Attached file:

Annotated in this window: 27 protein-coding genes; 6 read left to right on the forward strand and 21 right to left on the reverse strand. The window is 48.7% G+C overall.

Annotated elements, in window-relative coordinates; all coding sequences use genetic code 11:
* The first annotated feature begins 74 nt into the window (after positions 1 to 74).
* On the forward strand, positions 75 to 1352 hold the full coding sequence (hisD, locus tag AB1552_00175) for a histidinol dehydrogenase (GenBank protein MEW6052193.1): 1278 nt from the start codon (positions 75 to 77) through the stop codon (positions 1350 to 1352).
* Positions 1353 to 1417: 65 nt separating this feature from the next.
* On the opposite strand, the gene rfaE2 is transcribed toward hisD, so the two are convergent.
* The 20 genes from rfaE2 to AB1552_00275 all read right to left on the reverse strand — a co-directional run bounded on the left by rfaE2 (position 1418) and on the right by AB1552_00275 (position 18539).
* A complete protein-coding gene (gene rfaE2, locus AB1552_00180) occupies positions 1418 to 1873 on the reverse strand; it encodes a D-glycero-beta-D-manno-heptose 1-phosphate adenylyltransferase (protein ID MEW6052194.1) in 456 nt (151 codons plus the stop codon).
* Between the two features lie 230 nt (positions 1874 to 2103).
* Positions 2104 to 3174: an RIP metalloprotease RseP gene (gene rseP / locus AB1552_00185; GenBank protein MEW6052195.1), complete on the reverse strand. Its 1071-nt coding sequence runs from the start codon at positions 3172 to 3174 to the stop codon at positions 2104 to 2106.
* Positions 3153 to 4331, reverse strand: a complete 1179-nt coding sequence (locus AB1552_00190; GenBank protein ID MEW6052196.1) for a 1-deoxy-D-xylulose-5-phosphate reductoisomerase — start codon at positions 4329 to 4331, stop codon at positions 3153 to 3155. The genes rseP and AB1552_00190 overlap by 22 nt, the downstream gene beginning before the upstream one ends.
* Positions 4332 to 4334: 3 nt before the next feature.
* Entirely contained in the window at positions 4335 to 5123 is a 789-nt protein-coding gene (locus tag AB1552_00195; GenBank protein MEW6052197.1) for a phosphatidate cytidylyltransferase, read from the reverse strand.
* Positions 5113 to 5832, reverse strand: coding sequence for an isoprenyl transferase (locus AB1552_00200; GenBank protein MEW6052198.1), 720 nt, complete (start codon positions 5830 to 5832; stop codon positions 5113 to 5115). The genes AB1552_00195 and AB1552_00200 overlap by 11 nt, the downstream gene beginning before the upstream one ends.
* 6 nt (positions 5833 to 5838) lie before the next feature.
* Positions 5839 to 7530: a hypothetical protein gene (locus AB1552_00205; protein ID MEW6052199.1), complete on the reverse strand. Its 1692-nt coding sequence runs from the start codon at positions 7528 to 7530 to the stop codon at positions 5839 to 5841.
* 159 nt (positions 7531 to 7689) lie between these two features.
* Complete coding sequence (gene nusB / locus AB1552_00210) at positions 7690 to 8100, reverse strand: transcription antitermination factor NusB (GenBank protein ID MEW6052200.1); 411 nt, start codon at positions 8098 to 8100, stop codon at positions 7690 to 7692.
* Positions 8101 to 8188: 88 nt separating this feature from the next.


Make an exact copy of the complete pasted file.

Annotated in this window: 27 protein-coding genes; 6 read left to right on the forward strand and 21 right to left on the reverse strand. The window is 48.7% G+C overall.

Annotated elements, in window-relative coordinates; all coding sequences use genetic code 11:
* The first annotated feature begins 74 nt into the window (after positions 1 to 74).
* On the forward strand, positions 75 to 1352 hold the full coding sequence (hisD, locus tag AB1552_00175) for a histidinol dehydrogenase (GenBank protein MEW6052193.1): 1278 nt from the start codon (positions 75 to 77) through the stop codon (positions 1350 to 1352).
* Positions 1353 to 1417: 65 nt separating this feature from the next.
* On the opposite strand, the gene rfaE2 is transcribed toward hisD, so the two are convergent.
* The 20 genes from rfaE2 to AB1552_00275 all read right to left on the reverse strand — a co-directional run bounded on the left by rfaE2 (position 1418) and on the right by AB1552_00275 (position 18539).
* A complete protein-coding gene (gene rfaE2, locus AB1552_00180) occupies positions 1418 to 1873 on the reverse strand; it encodes a D-glycero-beta-D-manno-heptose 1-phosphate adenylyltransferase (protein ID MEW6052194.1) in 456 nt (151 codons plus the stop codon).
* Between the two features lie 230 nt (positions 1874 to 2103).
* Positions 2104 to 3174: an RIP metalloprotease RseP gene (gene rseP / locus AB1552_00185; GenBank protein MEW6052195.1), complete on the reverse strand. Its 1071-nt coding sequence runs from the start codon at positions 3172 to 3174 to the stop codon at positions 2104 to 2106.
* Positions 3153 to 4331, reverse strand: a complete 1179-nt coding sequence (locus AB1552_00190; GenBank protein ID MEW6052196.1) for a 1-deoxy-D-xylulose-5-phosphate reductoisomerase — start codon at positions 4329 to 4331, stop codon at positions 3153 to 3155. The genes rseP and AB1552_00190 overlap by 22 nt, the downstream gene beginning before the upstream one ends.
* Positions 4332 to 4334: 3 nt before the next feature.
* Entirely contained in the window at positions 4335 to 5123 is a 789-nt protein-coding gene (locus tag AB1552_00195; GenBank protein MEW6052197.1) for a phosphatidate cytidylyltransferase, read from the reverse strand.
* Positions 5113 to 5832, reverse strand: coding sequence for an isoprenyl transferase (locus AB1552_00200; GenBank protein MEW6052198.1), 720 nt, complete (start codon positions 5830 to 5832; stop codon positions 5113 to 5115). The genes AB1552_00195 and AB1552_00200 overlap by 11 nt, the downstream gene beginning before the upstream one ends.
* 6 nt (positions 5833 to 5838) lie before the next feature.
* Positions 5839 to 7530: a hypothetical protein gene (locus AB1552_00205; protein ID MEW6052199.1), complete on the reverse strand. Its 1692-nt coding sequence runs from the start codon at positions 7528 to 7530 to the stop codon at positions 5839 to 5841.
* 159 nt (positions 7531 to 7689) lie between these two features.
* Complete coding sequence (gene nusB / locus AB1552_00210) at positions 7690 to 8100, reverse strand: transcription antitermination factor NusB (GenBank protein ID MEW6052200.1); 411 nt, start codon at positions 8098 to 8100, stop codon at positions 7690 to 7692.
* Positions 8101 to 8188: 88 nt separating this feature from the next.